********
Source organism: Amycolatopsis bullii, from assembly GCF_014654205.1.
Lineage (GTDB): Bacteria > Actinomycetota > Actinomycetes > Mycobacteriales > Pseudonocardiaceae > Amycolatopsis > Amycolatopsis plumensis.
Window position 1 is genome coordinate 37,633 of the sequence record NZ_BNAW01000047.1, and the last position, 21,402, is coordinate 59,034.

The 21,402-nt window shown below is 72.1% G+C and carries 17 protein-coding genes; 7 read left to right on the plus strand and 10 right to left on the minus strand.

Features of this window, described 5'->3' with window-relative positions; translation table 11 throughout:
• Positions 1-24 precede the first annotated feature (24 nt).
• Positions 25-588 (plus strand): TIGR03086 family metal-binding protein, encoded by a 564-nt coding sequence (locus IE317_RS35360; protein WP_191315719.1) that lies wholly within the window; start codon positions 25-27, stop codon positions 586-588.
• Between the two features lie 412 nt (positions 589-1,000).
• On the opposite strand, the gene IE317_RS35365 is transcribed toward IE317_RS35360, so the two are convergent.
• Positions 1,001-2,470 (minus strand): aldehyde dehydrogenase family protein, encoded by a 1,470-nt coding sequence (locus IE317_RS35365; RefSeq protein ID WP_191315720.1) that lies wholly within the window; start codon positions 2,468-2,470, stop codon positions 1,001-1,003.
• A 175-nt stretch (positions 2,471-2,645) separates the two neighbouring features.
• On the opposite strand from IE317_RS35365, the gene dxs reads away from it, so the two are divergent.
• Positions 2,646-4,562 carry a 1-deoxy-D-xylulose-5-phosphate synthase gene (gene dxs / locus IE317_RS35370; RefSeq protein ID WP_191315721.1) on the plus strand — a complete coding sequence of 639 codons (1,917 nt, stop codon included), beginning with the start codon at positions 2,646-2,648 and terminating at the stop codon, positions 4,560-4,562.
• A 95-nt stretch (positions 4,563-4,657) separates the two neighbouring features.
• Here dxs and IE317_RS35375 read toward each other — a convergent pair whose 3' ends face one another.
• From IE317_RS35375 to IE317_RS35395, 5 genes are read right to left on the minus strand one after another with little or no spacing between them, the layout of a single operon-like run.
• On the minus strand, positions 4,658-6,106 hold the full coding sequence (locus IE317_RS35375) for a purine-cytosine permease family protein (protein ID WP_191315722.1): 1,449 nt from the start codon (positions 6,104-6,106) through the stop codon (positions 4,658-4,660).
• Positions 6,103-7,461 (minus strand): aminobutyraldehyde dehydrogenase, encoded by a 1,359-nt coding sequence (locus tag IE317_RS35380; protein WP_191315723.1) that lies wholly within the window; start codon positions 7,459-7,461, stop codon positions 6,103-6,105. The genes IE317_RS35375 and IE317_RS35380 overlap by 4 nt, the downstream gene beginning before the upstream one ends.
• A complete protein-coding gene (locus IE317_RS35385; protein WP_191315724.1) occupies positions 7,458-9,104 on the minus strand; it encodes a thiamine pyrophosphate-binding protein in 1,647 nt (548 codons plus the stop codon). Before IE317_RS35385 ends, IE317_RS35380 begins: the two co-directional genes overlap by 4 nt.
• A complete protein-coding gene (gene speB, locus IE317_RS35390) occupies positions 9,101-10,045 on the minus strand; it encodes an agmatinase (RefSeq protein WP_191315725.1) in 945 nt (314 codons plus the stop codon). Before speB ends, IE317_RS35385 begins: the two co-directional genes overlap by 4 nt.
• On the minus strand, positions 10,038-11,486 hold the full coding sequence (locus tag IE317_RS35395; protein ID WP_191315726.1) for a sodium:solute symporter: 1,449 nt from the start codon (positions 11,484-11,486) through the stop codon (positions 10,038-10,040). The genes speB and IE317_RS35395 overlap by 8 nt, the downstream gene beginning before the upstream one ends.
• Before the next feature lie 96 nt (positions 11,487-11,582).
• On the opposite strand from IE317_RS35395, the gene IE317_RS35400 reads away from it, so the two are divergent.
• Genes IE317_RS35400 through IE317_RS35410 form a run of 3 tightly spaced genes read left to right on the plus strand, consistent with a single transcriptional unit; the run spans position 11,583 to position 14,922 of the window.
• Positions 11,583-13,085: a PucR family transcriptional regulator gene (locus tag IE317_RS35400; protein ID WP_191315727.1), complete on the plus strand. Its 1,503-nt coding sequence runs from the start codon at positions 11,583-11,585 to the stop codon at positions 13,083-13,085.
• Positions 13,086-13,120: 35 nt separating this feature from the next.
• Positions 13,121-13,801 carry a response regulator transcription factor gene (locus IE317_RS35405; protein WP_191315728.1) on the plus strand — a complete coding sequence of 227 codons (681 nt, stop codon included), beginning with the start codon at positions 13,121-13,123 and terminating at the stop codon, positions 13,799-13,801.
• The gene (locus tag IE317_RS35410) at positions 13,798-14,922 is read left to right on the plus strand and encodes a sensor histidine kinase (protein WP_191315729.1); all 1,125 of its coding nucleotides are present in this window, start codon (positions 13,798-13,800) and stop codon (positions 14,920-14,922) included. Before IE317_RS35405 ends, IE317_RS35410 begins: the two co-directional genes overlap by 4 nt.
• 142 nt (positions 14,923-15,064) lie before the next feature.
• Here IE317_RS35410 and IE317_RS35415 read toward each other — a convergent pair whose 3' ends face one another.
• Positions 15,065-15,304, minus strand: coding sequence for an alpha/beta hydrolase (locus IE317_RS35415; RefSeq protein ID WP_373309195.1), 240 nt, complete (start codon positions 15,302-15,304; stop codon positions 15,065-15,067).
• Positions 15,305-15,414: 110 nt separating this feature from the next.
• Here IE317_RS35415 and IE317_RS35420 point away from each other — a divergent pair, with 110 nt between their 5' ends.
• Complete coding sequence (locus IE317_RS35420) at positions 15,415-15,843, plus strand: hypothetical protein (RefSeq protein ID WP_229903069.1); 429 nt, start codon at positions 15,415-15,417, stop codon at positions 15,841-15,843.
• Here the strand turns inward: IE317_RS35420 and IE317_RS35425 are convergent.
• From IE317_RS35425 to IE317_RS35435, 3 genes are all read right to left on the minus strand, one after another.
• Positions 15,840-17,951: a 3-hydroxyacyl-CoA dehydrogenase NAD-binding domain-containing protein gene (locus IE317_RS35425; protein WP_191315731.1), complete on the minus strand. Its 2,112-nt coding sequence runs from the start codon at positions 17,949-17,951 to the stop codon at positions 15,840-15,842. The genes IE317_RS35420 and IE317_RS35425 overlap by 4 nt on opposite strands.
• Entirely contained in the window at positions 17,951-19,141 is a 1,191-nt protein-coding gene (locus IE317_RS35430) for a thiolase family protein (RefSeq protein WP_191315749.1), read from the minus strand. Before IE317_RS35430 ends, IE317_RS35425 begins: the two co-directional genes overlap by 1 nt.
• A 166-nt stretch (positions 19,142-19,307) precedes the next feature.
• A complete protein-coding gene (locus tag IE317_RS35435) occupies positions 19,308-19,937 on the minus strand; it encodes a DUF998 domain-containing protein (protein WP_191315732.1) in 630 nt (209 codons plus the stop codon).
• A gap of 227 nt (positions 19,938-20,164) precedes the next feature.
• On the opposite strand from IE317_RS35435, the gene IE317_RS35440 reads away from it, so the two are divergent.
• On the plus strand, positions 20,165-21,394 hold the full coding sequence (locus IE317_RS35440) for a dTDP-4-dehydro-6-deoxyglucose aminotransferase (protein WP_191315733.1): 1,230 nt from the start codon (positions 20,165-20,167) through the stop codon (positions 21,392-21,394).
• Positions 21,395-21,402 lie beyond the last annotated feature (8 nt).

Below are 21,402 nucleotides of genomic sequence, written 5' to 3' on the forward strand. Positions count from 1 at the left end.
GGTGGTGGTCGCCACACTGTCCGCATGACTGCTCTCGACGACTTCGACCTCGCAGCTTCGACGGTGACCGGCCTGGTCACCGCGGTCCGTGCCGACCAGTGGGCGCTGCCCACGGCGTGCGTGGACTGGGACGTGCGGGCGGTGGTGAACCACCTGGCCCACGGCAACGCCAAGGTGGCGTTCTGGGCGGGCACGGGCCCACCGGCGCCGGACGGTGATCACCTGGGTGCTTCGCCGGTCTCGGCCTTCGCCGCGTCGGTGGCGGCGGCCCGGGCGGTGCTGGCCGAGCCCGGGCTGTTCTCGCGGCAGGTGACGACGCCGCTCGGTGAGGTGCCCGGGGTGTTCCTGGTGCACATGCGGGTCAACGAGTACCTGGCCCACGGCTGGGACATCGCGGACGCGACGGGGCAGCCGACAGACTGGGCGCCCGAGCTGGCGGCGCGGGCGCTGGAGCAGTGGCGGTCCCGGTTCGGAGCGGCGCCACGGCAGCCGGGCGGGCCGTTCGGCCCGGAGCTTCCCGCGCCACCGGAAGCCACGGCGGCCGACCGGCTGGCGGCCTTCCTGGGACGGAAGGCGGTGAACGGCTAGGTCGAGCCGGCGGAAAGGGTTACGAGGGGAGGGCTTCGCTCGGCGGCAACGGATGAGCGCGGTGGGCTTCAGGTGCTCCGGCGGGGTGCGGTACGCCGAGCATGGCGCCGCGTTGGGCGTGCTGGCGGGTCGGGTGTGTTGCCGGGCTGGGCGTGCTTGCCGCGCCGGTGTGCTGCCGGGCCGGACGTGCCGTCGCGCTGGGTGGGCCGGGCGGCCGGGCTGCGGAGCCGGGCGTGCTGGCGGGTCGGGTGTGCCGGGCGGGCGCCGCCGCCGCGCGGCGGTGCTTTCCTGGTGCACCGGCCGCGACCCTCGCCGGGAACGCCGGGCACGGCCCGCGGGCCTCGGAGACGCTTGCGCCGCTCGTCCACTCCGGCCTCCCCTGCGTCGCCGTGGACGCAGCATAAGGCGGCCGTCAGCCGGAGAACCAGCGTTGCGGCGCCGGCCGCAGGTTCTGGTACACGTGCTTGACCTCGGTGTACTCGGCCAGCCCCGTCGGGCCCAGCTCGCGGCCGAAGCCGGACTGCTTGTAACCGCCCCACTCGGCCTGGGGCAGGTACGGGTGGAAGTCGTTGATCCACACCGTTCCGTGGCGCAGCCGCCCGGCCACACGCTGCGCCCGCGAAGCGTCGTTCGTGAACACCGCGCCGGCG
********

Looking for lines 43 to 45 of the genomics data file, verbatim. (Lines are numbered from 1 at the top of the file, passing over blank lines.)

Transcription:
• On the plus strand, positions 20,165-21,394 hold the full coding sequence (locus IE317_RS35440) for a dTDP-4-dehydro-6-deoxyglucose aminotransferase (protein WP_191315733.1): 1,230 nt from the start codon (positions 20,165-20,167) through the stop codon (positions 21,392-21,394).
• Positions 21,395-21,402 lie beyond the last annotated feature (8 nt).

Below are 21,402 nucleotides of genomic sequence, written 5' to 3' on the forward strand. Positions count from 1 at the left end.